By Valeraine Lepretre. Hardwood Flooring. Published at Friday, May 17th, 2019 - 08:56:24 AM.
For most people the number one concern for flooring isn't the price of purchase but more about the cost of its maintenance. The cost of preserving a solid floor over engineered hardwood flooring equates to a combination of time, labor and money. Solid hardwood flooring needs special care to keep their luster and appearance. Natural wood scratches, fades with age and is prone to warping and even mold should it be exposed to water and moisture for extended periods. After a few years, when the natural wood has weathered a bit, it will be necessary to have the floors resurfaced. This usually involves sanding the wood surface and then re-staining. Unfortunately natural solid wood floors, because of environmental regulations, can't be layered with a coat of polyurethane which could protect it from scratches. Engineered floors is pre-coated which makes it more resistant to scratches and provides for greater longevity. Because engineered flooring is still made with real natural wood, it can be resurfaced if it becomes deeply scratched and its' construction allows it to be used in more highly trafficked areas that may be susceptible to moisture and heat like the kitchen or bathroom. Unlike natural hardwood, engineered flooring would warp or cup when exposed to these elements. This type of flooring is constructed so that their inner core is laid in opposite directions making it immune to atmospheric assaults that would normally cause it to enlarge or shrink creating all kinds of problems.
The beauty, elegance and grace of a hardwood floor can only be described with the warmth an inviting nature that is reflected. Adding significant value to the interior or any home or place of business, hardwood floors are rapidly becoming the flooring selection of choice, replacing its predecessor, the carpeted floor. Hardwood floors, un-finished, finished or engineered, require daily cleaning with a periodic annual maintenance program to retain the luster, deep rich tones and the overall beauty of any wood floor. Contrary to popular belief, these floors do require occasional waxing, depending on traffic flow across the floor, with specialized cleaners designed to seal and protect the floor from scratches and abuse. In the past, presumptions have indicated that all the maintenance that is required for a wood floor is light sweeping and mopping. Although, there is some truth to this theory, depending on the selection of flooring material, failure to provide adequate protection to any floor will result in deterioration and damage of the flooring surface at an accelerated rate with possible replacement in as little as five years.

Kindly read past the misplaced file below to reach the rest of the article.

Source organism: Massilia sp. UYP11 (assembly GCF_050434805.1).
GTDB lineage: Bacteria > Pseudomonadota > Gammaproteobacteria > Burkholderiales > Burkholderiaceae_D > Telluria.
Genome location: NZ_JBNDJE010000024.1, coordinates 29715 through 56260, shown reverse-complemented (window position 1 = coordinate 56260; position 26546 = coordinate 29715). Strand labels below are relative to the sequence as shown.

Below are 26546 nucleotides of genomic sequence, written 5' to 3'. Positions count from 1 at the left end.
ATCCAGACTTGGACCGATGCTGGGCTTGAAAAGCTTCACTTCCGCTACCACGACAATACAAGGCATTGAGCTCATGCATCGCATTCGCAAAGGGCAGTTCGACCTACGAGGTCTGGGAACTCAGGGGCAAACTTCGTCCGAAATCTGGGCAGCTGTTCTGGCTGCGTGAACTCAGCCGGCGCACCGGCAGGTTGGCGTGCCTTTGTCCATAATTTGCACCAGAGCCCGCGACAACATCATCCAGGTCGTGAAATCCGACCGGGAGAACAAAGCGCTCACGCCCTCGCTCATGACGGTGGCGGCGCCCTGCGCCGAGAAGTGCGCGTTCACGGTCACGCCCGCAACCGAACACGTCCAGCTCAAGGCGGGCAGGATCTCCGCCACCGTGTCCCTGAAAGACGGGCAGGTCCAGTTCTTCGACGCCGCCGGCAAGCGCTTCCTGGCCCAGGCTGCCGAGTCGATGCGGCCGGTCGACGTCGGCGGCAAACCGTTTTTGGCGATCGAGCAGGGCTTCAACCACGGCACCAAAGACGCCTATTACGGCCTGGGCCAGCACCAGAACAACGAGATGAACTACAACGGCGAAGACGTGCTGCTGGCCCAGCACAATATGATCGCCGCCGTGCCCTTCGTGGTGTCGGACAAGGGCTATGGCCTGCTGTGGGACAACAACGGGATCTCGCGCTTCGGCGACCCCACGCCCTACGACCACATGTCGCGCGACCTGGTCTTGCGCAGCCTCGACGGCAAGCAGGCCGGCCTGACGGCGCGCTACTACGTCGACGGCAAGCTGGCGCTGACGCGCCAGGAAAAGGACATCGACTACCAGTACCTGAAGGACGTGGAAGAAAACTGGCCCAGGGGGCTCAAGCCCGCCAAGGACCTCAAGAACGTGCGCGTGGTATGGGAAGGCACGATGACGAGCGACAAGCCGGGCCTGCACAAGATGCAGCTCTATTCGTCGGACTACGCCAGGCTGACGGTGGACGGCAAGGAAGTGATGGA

Laminate Flooring – Laminate flooring is made of synthetic materials and contains no natural wood products. For this reason, laminate flooring is extremely resistant to moisture. The finish of laminate flooring is plastic-like and extremely durable. Laminate flooring is available in a wide range of colors and finishes that mimic wood flooring, tile, and stone. Laminate flooring is often called a ”floating floor,” as it does not require the use of glue or nails to adhere it to the subsurface. This is a good choice for areas that see an extremely high traffic volume or are susceptible to scratching or gouging for other reasons, such as pets. Knowing the right questions to ask will ensure that homeowners choose the flooring material that will last a lifetime. Hiring a professional flooring installer is recommended to achieve the best results.
Stains – Asian walnut hardwood usually comes stained in three different colors. Natural pertains to wood that has only been given a clear, protective finish in order for the natural color to be appreciated. This can range from a light shade to the more common darker hues. Cinnamon-stained, otherwise known as cherry-stained, Asian walnut hardwood boards have a vibrant, reddish hue. On the other hand, smoke- or toffee-stained hardwood has a slightly darker hue similar to the natural color of the black walnut wood. Because of this, Asian walnut hardwood is often used as an alternative since it is relatively more affordable than its cousin.
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